Idaho plan spends more on schools
BOISE – Idaho schools would see a small spending boost on the heels of last year’s cuts, under a budget set by the Idaho Legislature’s joint budget committee Monday.
Minority Democrats on the Joint Finance-Appropriations Committee held out for an additional $8.4 million for teacher pay and technology training, but were outvoted 16-4. The joint committee instead set a $1.28 billion budget that includes a 4.6 percent increase in state general funds. Total funds, at $1.57 billion, are up just 0.4 percent because of declines in federal spending as stimulus grants end.
The plan fully funds state schools Superintendent Tom Luna’s “Students Come First” reform plan, which includes a new merit-pay bonus program and phased-in technology boosts including laptop computers for every high school student and teacher. However, it doesn’t follow the plan’s requirement to cut teacher salary funds to pay for those new programs; instead it backfills the budget with additional state money to make up the teacher salary cuts.
“We’re still going to have about $100 million less than we had just a few years ago for our public schools, but look at how much more we’re getting from this,” Luna said after the votes. He lauded moves in the budget to increase Idaho’s minimum teacher salary from $30,000 a year to $30,500, which he said would boost pay for 31 percent of Idaho teachers, along with full funding for “a pay-for-performance plan that’s second to none in the country.”
He’s estimating that 85 percent of teachers will qualify for some kind of bonus next year under the merit-pay plan; between that, the reversal of the salary-fund cuts and the boost in minimum teacher pay, Luna’s office estimates that Idaho’s average state-funded teacher salary next year will rise by roughly $2,300, from $36,463 this year to $38,824 next year.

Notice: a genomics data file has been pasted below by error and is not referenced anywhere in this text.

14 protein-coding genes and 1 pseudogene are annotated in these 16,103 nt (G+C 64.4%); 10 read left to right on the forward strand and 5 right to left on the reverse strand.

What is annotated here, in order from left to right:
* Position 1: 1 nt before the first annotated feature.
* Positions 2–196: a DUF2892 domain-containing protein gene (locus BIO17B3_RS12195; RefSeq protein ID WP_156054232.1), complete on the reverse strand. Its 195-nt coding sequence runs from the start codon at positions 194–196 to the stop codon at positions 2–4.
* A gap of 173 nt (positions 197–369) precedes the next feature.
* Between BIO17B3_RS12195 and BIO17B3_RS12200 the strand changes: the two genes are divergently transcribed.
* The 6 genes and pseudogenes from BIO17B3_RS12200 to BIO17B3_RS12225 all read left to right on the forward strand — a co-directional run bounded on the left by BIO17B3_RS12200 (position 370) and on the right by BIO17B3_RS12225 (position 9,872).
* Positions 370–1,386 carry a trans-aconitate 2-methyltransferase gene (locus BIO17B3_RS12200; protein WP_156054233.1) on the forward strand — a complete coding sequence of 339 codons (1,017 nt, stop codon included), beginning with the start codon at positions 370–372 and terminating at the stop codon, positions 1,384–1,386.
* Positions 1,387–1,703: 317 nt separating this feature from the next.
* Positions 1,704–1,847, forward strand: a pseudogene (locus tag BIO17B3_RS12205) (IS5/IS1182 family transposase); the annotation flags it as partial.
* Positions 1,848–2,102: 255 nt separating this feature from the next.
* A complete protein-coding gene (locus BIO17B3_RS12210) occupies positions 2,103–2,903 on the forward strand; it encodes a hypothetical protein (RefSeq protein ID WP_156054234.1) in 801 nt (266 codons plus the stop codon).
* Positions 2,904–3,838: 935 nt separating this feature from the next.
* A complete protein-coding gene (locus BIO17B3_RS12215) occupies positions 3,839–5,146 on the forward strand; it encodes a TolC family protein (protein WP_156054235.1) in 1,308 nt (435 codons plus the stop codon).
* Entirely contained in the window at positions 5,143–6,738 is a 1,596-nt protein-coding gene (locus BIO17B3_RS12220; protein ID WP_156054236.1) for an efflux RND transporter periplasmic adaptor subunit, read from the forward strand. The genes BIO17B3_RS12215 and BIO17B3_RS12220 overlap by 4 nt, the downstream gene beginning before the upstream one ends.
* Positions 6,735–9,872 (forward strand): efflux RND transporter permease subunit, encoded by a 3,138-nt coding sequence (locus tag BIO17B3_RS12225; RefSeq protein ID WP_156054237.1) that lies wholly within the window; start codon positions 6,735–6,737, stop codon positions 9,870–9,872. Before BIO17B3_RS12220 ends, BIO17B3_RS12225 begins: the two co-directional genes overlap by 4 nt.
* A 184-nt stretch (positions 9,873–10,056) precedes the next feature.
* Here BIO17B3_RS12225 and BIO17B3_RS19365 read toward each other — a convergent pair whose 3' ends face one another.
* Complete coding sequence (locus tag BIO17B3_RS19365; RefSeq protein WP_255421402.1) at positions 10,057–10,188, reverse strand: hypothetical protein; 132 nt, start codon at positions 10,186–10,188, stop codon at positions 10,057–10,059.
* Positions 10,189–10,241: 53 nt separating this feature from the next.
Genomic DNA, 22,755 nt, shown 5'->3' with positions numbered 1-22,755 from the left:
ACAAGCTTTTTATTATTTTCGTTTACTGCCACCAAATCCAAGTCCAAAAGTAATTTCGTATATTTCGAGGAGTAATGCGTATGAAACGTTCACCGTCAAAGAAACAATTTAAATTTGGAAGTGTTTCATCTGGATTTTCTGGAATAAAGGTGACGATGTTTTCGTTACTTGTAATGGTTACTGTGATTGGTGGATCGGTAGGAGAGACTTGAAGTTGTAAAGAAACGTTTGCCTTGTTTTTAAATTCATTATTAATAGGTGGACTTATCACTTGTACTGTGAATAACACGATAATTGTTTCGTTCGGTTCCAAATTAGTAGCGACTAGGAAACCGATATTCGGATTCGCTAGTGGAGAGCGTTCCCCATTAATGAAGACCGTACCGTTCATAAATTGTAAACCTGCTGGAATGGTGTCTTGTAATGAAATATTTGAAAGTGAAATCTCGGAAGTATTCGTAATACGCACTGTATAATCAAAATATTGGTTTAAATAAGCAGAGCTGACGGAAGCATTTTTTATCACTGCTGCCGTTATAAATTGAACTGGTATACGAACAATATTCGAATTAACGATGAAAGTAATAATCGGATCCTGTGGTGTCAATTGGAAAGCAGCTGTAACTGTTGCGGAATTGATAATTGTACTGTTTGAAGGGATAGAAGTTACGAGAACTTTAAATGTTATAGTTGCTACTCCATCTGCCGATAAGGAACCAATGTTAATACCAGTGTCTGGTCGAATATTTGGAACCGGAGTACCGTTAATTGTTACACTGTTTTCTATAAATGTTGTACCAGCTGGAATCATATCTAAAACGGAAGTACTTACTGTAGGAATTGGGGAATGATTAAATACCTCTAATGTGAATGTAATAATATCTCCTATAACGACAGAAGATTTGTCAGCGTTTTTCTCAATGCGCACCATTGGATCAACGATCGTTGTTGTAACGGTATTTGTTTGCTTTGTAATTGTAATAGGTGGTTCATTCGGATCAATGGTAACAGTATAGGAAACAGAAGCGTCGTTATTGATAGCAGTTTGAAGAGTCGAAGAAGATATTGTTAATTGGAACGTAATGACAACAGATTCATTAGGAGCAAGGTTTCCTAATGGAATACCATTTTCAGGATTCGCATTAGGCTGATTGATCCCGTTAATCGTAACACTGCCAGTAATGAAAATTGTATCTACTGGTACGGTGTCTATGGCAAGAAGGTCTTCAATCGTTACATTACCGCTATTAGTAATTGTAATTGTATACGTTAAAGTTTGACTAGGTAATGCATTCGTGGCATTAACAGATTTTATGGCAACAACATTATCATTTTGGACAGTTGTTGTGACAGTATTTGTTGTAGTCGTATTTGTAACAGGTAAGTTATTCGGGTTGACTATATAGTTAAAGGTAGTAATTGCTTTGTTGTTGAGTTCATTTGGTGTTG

“This is the largest increase we’ve had in teacher pay … since I’ve been in office,” Luna said.
State Sen. Nicole LeFavour, D-Boise, saw it differently, warning, “I’m afraid that right now across the state there are a lot of teachers that just think we hate them. It’s difficult to do a hard job when you feel that those above you don’t appreciate it. We really have asked teachers to pay a lot for our budget and carry a lot of the burden for our difficult budget times.”
She and other committee Democrats tried to add in $6 million to give back raises teachers would have received last year if lawmakers hadn’t frozen teacher salaries to cope with budget cuts.
LeFavour said that was important “to retain some of our good teachers who frankly are leaving the profession in droves right now.”
State Rep. Marv Hagedorn, R-Meridian, countered that it would set “a very dangerous precedent” to restore pay cuts from lean budget years for teachers, and would lead to demands to do the same for other state employees. Idaho lawmakers haven’t funded raises for state employees for the past four years.
The Associated Press contributed to this report.